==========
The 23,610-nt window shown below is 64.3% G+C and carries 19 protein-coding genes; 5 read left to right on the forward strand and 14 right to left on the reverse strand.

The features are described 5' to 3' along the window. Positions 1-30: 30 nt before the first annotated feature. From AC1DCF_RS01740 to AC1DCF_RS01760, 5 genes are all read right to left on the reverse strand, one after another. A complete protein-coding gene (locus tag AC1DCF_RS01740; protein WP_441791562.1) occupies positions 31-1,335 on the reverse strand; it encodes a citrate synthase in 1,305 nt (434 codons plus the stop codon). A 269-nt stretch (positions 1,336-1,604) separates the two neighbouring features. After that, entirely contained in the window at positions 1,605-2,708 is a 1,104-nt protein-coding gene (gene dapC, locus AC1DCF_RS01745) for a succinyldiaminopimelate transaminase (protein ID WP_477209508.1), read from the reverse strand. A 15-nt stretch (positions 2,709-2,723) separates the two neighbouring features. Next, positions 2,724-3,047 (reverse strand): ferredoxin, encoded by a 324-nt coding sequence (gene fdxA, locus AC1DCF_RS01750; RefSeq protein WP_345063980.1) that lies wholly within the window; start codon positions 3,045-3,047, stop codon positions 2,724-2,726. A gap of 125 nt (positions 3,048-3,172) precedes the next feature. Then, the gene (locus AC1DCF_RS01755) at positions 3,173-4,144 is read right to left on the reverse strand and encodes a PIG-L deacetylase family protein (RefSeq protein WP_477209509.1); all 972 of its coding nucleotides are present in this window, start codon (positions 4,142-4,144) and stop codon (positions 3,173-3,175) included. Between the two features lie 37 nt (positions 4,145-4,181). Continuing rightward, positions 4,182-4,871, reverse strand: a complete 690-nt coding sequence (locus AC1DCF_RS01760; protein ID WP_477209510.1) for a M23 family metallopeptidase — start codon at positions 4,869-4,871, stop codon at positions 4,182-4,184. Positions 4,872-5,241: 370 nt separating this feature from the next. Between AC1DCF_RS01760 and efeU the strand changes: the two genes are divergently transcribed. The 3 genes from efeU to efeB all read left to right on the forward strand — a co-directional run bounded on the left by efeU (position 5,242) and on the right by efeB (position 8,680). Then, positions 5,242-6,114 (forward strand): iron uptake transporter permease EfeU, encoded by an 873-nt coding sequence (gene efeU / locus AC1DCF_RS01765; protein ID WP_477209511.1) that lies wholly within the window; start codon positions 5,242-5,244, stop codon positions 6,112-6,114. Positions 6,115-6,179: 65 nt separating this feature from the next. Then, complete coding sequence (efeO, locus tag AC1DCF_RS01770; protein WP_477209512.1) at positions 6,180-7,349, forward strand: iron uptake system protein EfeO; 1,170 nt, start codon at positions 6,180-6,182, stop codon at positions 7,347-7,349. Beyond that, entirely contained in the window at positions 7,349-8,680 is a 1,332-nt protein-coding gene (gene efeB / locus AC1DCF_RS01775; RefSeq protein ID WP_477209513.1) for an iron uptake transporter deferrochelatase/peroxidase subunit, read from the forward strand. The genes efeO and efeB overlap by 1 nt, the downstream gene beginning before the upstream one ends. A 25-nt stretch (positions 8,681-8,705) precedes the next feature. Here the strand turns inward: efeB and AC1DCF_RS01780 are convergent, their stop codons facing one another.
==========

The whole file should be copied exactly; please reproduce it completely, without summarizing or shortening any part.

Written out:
The 23,610-nt window shown below is 64.3% G+C and carries 19 protein-coding genes; 5 read left to right on the forward strand and 14 right to left on the reverse strand.

The features are described 5' to 3' along the window. Positions 1-30: 30 nt before the first annotated feature. From AC1DCF_RS01740 to AC1DCF_RS01760, 5 genes are all read right to left on the reverse strand, one after another. A complete protein-coding gene (locus tag AC1DCF_RS01740; protein WP_441791562.1) occupies positions 31-1,335 on the reverse strand; it encodes a citrate synthase in 1,305 nt (434 codons plus the stop codon). A 269-nt stretch (positions 1,336-1,604) separates the two neighbouring features. After that, entirely contained in the window at positions 1,605-2,708 is a 1,104-nt protein-coding gene (gene dapC, locus AC1DCF_RS01745) for a succinyldiaminopimelate transaminase (protein ID WP_477209508.1), read from the reverse strand. A 15-nt stretch (positions 2,709-2,723) separates the two neighbouring features. Next, positions 2,724-3,047 (reverse strand): ferredoxin, encoded by a 324-nt coding sequence (gene fdxA, locus AC1DCF_RS01750; RefSeq protein WP_345063980.1) that lies wholly within the window; start codon positions 3,045-3,047, stop codon positions 2,724-2,726. A gap of 125 nt (positions 3,048-3,172) precedes the next feature. Then, the gene (locus AC1DCF_RS01755) at positions 3,173-4,144 is read right to left on the reverse strand and encodes a PIG-L deacetylase family protein (RefSeq protein WP_477209509.1); all 972 of its coding nucleotides are present in this window, start codon (positions 4,142-4,144) and stop codon (positions 3,173-3,175) included. Between the two features lie 37 nt (positions 4,145-4,181). Continuing rightward, positions 4,182-4,871, reverse strand: a complete 690-nt coding sequence (locus AC1DCF_RS01760; protein ID WP_477209510.1) for a M23 family metallopeptidase — start codon at positions 4,869-4,871, stop codon at positions 4,182-4,184. Positions 4,872-5,241: 370 nt separating this feature from the next. Between AC1DCF_RS01760 and efeU the strand changes: the two genes are divergently transcribed. The 3 genes from efeU to efeB all read left to right on the forward strand — a co-directional run bounded on the left by efeU (position 5,242) and on the right by efeB (position 8,680). Then, positions 5,242-6,114 (forward strand): iron uptake transporter permease EfeU, encoded by an 873-nt coding sequence (gene efeU / locus AC1DCF_RS01765; protein ID WP_477209511.1) that lies wholly within the window; start codon positions 5,242-5,244, stop codon positions 6,112-6,114. Positions 6,115-6,179: 65 nt separating this feature from the next. Then, complete coding sequence (efeO, locus tag AC1DCF_RS01770; protein WP_477209512.1) at positions 6,180-7,349, forward strand: iron uptake system protein EfeO; 1,170 nt, start codon at positions 6,180-6,182, stop codon at positions 7,347-7,349. Beyond that, entirely contained in the window at positions 7,349-8,680 is a 1,332-nt protein-coding gene (gene efeB / locus AC1DCF_RS01775; RefSeq protein ID WP_477209513.1) for an iron uptake transporter deferrochelatase/peroxidase subunit, read from the forward strand. The genes efeO and efeB overlap by 1 nt, the downstream gene beginning before the upstream one ends. A 25-nt stretch (positions 8,681-8,705) precedes the next feature. Here the strand turns inward: efeB and AC1DCF_RS01780 are convergent, their stop codons facing one another.